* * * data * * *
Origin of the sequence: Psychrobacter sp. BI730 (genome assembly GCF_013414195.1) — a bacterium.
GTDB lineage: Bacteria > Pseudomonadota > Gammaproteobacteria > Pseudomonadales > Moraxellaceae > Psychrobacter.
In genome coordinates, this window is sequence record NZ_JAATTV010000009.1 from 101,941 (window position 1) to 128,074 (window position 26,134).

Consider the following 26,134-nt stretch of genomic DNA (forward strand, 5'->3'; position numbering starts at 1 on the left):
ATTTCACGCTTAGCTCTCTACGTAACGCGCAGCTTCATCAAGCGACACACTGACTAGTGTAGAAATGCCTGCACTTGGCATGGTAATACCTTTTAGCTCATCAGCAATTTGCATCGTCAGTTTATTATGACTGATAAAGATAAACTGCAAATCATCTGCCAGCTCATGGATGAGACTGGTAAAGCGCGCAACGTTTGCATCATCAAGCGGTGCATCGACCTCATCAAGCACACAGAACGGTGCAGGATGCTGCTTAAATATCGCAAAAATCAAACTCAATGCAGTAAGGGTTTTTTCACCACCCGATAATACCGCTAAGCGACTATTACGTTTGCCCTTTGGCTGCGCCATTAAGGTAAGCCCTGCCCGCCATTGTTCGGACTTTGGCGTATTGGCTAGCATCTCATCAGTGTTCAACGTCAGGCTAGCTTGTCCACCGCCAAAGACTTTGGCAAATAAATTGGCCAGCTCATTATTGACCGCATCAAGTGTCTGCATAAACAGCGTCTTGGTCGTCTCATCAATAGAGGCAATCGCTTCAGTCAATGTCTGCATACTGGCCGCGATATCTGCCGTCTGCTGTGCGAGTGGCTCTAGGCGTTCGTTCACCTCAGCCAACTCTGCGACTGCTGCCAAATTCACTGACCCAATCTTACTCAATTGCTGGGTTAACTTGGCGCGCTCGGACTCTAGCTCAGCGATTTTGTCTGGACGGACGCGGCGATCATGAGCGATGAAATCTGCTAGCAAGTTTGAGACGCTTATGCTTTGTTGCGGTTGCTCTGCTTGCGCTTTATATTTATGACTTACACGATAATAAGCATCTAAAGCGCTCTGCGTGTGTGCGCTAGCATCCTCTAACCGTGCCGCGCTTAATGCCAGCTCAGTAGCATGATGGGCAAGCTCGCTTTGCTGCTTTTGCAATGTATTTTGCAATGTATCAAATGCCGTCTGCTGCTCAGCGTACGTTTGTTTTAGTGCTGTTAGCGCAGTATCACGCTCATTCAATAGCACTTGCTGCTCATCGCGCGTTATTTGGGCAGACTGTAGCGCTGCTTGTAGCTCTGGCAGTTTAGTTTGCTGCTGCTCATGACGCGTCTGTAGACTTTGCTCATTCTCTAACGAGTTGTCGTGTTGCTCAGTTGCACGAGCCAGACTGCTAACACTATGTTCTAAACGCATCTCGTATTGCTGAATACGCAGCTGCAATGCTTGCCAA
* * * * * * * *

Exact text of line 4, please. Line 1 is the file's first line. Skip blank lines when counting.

Consider the following 26,134-nt stretch of genomic DNA (forward strand, 5'->3'; position numbering starts at 1 on the left):